So much has been written in the blogosphere about Khader Adnan, the Palestinian hunger striker, that I thought I would just leave it to others. But now that his hunger strike has ended, I feel moved to make a few points.
We will probably never know if there ever was a reason, beyond harassment, for Adnan’s imprisonment. He is a member of Islamic Jihad, and some media reports state that he has or had a leadership role in that organization.
Adnan was convicted by Israel of being a spokesperson for Islamic Jihad, but has never been charged with any connection to any acts of violence against Israeli citizens.
He was detained on December 17, 2011 and was held under the Israeli program of administrative detention. The process is not dissimilar to the one the United States uses at Guantanamo Bay, where we have found used various impressive feats of legal gymnastics to justify holding people for indefinite periods without charge or trial.
The Israeli version is slightly different, as administrative detainees can be held for up to six months. But the detention can then be renewed, over and over, so it amounts to the same thing.
Israel’s agreement to release Adnan on April 17 was not a mere backing down for fear of an outcry if Adnan had died. No, it was also done to prevent an undue focus on the practice of administrative detention.
By reaching the agreement now, the media coverage has remained focused on Adnan, rather than on the process he was protesting. And that process will roll merrily along.
Here in the US, we should be paying close attention to this. The Bush Administration used Israel’s experiences as a guide in many ways to how to prosecute the so-called “war on terror.” And administrative detention was one lesson they learned.
While generally used against Palestinians, the process has also been used against some settlers, though this is very infrequent. Similarly, here in the US, recent legislation affirmed what had been a somewhat murky legal question about the US government being able to indefinitely detain suspected terrorists who were US citizens.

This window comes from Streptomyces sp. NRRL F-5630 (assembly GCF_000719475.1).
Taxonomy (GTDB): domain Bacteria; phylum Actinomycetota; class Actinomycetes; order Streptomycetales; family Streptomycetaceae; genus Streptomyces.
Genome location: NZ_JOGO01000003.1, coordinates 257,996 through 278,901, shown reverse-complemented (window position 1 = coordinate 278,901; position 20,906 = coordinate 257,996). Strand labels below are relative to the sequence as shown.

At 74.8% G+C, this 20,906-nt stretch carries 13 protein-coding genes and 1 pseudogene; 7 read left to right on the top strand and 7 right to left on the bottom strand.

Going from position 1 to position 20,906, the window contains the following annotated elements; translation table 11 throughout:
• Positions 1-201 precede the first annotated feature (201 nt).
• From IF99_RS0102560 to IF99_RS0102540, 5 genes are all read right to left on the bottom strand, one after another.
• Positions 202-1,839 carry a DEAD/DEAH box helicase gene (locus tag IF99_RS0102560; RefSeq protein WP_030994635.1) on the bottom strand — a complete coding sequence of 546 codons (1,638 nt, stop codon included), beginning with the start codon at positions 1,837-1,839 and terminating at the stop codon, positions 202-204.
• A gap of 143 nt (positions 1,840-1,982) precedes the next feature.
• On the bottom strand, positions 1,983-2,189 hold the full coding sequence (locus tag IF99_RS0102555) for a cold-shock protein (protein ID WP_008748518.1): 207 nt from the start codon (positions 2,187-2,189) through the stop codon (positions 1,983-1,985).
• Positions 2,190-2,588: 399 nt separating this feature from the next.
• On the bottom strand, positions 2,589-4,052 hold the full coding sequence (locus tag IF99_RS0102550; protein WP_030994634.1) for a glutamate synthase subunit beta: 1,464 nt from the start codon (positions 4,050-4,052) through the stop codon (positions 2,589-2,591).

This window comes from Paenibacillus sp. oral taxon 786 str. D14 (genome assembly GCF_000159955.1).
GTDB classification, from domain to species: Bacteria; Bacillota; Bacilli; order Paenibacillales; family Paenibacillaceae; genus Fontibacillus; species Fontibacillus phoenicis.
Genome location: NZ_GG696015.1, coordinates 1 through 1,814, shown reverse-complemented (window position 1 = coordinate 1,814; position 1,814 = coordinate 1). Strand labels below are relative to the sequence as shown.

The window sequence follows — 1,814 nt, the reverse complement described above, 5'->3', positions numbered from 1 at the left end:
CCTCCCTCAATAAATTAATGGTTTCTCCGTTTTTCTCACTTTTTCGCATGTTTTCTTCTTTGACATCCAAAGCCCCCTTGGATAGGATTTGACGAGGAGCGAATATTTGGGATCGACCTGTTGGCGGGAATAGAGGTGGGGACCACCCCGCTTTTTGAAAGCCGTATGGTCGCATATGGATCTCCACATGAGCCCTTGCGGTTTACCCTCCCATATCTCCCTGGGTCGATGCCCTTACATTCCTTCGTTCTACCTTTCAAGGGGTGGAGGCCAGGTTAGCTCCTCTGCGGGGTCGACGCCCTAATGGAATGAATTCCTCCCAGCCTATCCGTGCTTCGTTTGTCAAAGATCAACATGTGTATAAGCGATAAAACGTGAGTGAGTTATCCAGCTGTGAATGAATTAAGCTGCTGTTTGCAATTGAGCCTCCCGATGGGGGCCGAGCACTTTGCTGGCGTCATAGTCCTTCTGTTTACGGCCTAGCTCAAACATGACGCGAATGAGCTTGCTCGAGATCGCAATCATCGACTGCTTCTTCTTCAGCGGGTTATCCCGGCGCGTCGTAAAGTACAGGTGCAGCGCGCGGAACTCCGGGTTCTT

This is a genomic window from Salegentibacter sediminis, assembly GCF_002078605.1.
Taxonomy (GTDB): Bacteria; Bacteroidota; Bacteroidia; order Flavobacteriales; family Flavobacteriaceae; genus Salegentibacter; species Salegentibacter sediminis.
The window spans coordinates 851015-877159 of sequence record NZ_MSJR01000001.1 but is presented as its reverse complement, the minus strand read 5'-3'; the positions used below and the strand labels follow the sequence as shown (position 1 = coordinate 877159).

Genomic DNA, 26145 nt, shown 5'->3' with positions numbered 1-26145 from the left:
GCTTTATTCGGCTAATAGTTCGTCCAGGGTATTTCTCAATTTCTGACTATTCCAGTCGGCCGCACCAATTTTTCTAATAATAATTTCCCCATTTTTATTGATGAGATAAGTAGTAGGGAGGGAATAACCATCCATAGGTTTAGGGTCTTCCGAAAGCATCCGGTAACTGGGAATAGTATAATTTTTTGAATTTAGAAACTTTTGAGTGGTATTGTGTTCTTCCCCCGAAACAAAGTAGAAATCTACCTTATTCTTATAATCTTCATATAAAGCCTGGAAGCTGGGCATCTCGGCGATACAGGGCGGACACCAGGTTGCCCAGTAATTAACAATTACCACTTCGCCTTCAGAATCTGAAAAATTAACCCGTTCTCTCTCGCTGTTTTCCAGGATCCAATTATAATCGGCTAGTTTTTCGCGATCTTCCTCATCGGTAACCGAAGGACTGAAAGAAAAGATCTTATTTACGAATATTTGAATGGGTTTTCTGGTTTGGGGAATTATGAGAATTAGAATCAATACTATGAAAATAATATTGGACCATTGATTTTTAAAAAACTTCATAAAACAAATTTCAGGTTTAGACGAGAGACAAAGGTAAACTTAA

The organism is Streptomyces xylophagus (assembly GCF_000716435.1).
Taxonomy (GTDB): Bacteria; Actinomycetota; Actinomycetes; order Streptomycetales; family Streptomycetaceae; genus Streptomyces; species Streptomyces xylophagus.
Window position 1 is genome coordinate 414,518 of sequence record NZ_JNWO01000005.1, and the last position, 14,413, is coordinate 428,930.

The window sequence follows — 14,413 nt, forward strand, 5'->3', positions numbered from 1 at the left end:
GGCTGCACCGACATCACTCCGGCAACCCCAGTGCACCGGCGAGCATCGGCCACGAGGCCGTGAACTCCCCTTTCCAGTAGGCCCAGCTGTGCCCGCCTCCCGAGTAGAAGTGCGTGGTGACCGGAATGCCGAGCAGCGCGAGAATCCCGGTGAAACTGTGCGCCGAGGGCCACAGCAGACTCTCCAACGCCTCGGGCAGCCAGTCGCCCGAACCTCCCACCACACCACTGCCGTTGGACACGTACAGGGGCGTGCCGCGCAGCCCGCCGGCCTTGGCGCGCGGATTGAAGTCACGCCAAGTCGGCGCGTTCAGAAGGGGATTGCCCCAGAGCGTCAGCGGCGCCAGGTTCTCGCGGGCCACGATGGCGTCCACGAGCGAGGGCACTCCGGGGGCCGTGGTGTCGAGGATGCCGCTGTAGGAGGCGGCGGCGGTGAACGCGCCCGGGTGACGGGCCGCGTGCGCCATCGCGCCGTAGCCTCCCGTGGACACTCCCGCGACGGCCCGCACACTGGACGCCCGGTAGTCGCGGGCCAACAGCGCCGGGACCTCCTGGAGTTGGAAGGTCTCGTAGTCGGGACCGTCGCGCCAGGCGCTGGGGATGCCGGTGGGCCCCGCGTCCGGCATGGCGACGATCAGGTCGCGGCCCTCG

Think of what we’re talking about here. This is imprisonment without due process, without access to legal counsel, no hope for trial and not even a requirement that the government tell you what you are being imprisoned for.
Is that democracy?
Let’s also be clear that there is a reason this process exists. International law does recognize that security forces may sometimes have need to detain people they cannot put on trial but who pose an imminent danger to civilians. Here’s how B’Tselem: The Israeli Information Center for Human Rights in the Occupied Territories describes the law:
Under international law, it is allowed under certain circumstances. However, because of the serious injury to due-process rights inherent in this measure and the obvious danger of its abuse, international law has placed rigid restrictions on its application. According to international law, administrative detention can be used only in the most exceptional cases, as the last means available for preventing danger that cannot be thwarted by less harmful means.
And, once said danger is thwarted, the prisoner must either be charged and tried or released.
This is based on Article 9 of the International Covenant on Civil and Political Rights, which states:
“[i]n time of public emergency which threatens the life of the nation”, the state may infringe, to a restricted extent, the rights enshrined in some of the articles, including the article addressing the right to liberty. Even then, the state is restricted and may only take vital measures, and only “to the extent strictly required by the exigencies of the situation.”
That’s not what happens. Instead, people are held for years without any sort of due process, and it’s pretty difficult to argue that such a thing can be justified under the law as described above. Right now, Israel is detaining 309 people under this process.
I have no doubt that Israel, and the US, have had occasion to use administrative detention to protect civilians and when they had no other way to achieve that goal. I can’t say with absolute certainty that such was not the case with Khader Adnan.
But I can say that it is simply impossible that 309 people currently fit the standard that international law sets. The case for administrative detention, which for some prisoners lasts for years, is one that only applies to the most extreme cases, and Israel has proven itself quite expert at gathering sufficient evidence to convict Palestinians in Israeli courts.
I am delighted that Khader Adnan will not starve to death. I only wish that the eyes of the world had enough scope to focus not only on his effort, but also on this abhorrent practice that is a stain on the admittedly tattered honor of not only Israel, but also the United States.